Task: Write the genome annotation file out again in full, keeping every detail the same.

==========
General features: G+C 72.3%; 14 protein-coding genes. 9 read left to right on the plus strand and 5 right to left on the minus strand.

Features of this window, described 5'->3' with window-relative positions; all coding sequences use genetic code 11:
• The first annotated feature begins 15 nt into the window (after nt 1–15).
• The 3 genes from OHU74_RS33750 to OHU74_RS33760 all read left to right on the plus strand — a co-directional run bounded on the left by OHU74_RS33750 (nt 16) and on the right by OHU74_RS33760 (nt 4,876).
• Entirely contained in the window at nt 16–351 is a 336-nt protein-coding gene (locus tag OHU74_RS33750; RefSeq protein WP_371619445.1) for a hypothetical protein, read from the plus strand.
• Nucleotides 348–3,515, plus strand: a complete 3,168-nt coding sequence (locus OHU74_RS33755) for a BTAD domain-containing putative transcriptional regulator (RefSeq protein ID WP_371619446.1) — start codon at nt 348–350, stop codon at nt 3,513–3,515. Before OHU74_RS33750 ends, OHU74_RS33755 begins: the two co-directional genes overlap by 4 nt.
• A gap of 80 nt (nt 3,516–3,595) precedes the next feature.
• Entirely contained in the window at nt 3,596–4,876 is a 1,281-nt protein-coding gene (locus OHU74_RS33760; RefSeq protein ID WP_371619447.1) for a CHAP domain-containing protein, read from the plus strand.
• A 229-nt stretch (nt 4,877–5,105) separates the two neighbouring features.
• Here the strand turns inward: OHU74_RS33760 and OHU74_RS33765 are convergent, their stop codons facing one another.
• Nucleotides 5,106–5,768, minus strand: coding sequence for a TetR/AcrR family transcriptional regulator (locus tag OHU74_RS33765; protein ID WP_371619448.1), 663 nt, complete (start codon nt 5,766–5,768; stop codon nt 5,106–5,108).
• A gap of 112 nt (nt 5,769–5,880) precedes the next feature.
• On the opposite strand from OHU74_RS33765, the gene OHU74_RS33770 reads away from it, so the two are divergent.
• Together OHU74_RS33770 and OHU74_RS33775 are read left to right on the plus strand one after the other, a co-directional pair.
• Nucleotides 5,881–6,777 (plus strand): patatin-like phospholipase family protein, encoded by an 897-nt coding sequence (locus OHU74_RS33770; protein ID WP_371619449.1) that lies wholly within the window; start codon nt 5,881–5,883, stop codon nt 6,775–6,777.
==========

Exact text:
General features: G+C 72.3%; 14 protein-coding genes. 9 read left to right on the plus strand and 5 right to left on the minus strand.

Features of this window, described 5'->3' with window-relative positions; all coding sequences use genetic code 11:
• The first annotated feature begins 15 nt into the window (after nt 1–15).
• The 3 genes from OHU74_RS33750 to OHU74_RS33760 all read left to right on the plus strand — a co-directional run bounded on the left by OHU74_RS33750 (nt 16) and on the right by OHU74_RS33760 (nt 4,876).
• Entirely contained in the window at nt 16–351 is a 336-nt protein-coding gene (locus tag OHU74_RS33750; RefSeq protein WP_371619445.1) for a hypothetical protein, read from the plus strand.
• Nucleotides 348–3,515, plus strand: a complete 3,168-nt coding sequence (locus OHU74_RS33755) for a BTAD domain-containing putative transcriptional regulator (RefSeq protein ID WP_371619446.1) — start codon at nt 348–350, stop codon at nt 3,513–3,515. Before OHU74_RS33750 ends, OHU74_RS33755 begins: the two co-directional genes overlap by 4 nt.
• A gap of 80 nt (nt 3,516–3,595) precedes the next feature.
• Entirely contained in the window at nt 3,596–4,876 is a 1,281-nt protein-coding gene (locus OHU74_RS33760; RefSeq protein ID WP_371619447.1) for a CHAP domain-containing protein, read from the plus strand.
• A 229-nt stretch (nt 4,877–5,105) separates the two neighbouring features.
• Here the strand turns inward: OHU74_RS33760 and OHU74_RS33765 are convergent, their stop codons facing one another.
• Nucleotides 5,106–5,768, minus strand: coding sequence for a TetR/AcrR family transcriptional regulator (locus tag OHU74_RS33765; protein ID WP_371619448.1), 663 nt, complete (start codon nt 5,766–5,768; stop codon nt 5,106–5,108).
• A gap of 112 nt (nt 5,769–5,880) precedes the next feature.
• On the opposite strand from OHU74_RS33765, the gene OHU74_RS33770 reads away from it, so the two are divergent.
• Together OHU74_RS33770 and OHU74_RS33775 are read left to right on the plus strand one after the other, a co-directional pair.
• Nucleotides 5,881–6,777 (plus strand): patatin-like phospholipase family protein, encoded by an 897-nt coding sequence (locus OHU74_RS33770; protein ID WP_371619449.1) that lies wholly within the window; start codon nt 5,881–5,883, stop codon nt 6,775–6,777.